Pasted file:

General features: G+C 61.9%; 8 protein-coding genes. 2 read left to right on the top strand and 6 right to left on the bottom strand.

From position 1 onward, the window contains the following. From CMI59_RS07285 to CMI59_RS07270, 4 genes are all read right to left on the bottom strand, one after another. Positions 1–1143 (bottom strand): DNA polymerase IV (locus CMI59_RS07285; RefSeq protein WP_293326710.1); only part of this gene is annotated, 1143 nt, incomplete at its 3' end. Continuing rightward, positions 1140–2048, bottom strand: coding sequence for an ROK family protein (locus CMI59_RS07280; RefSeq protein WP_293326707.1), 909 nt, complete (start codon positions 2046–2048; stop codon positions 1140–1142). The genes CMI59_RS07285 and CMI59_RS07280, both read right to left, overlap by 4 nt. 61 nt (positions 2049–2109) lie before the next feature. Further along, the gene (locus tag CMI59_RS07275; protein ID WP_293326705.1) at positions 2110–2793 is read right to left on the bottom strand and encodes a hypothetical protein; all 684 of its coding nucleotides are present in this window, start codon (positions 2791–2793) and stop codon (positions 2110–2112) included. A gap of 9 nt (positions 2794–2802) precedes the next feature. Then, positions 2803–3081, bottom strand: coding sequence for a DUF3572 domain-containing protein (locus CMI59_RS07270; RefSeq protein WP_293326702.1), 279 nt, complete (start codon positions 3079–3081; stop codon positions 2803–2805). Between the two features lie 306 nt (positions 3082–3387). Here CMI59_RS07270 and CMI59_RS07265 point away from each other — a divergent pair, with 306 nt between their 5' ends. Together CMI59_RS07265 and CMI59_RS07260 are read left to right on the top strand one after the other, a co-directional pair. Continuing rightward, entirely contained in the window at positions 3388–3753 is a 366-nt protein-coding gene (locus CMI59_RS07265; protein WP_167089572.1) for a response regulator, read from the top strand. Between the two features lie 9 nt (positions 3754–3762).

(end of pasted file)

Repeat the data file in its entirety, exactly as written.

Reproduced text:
General features: G+C 61.9%; 8 protein-coding genes. 2 read left to right on the top strand and 6 right to left on the bottom strand.

From position 1 onward, the window contains the following. From CMI59_RS07285 to CMI59_RS07270, 4 genes are all read right to left on the bottom strand, one after another. Positions 1–1143 (bottom strand): DNA polymerase IV (locus CMI59_RS07285; RefSeq protein WP_293326710.1); only part of this gene is annotated, 1143 nt, incomplete at its 3' end. Continuing rightward, positions 1140–2048, bottom strand: coding sequence for an ROK family protein (locus CMI59_RS07280; RefSeq protein WP_293326707.1), 909 nt, complete (start codon positions 2046–2048; stop codon positions 1140–1142). The genes CMI59_RS07285 and CMI59_RS07280, both read right to left, overlap by 4 nt. 61 nt (positions 2049–2109) lie before the next feature. Further along, the gene (locus tag CMI59_RS07275; protein ID WP_293326705.1) at positions 2110–2793 is read right to left on the bottom strand and encodes a hypothetical protein; all 684 of its coding nucleotides are present in this window, start codon (positions 2791–2793) and stop codon (positions 2110–2112) included. A gap of 9 nt (positions 2794–2802) precedes the next feature. Then, positions 2803–3081, bottom strand: coding sequence for a DUF3572 domain-containing protein (locus CMI59_RS07270; RefSeq protein WP_293326702.1), 279 nt, complete (start codon positions 3079–3081; stop codon positions 2803–2805). Between the two features lie 306 nt (positions 3082–3387). Here CMI59_RS07270 and CMI59_RS07265 point away from each other — a divergent pair, with 306 nt between their 5' ends. Together CMI59_RS07265 and CMI59_RS07260 are read left to right on the top strand one after the other, a co-directional pair. Continuing rightward, entirely contained in the window at positions 3388–3753 is a 366-nt protein-coding gene (locus CMI59_RS07265; protein WP_167089572.1) for a response regulator, read from the top strand. Between the two features lie 9 nt (positions 3754–3762).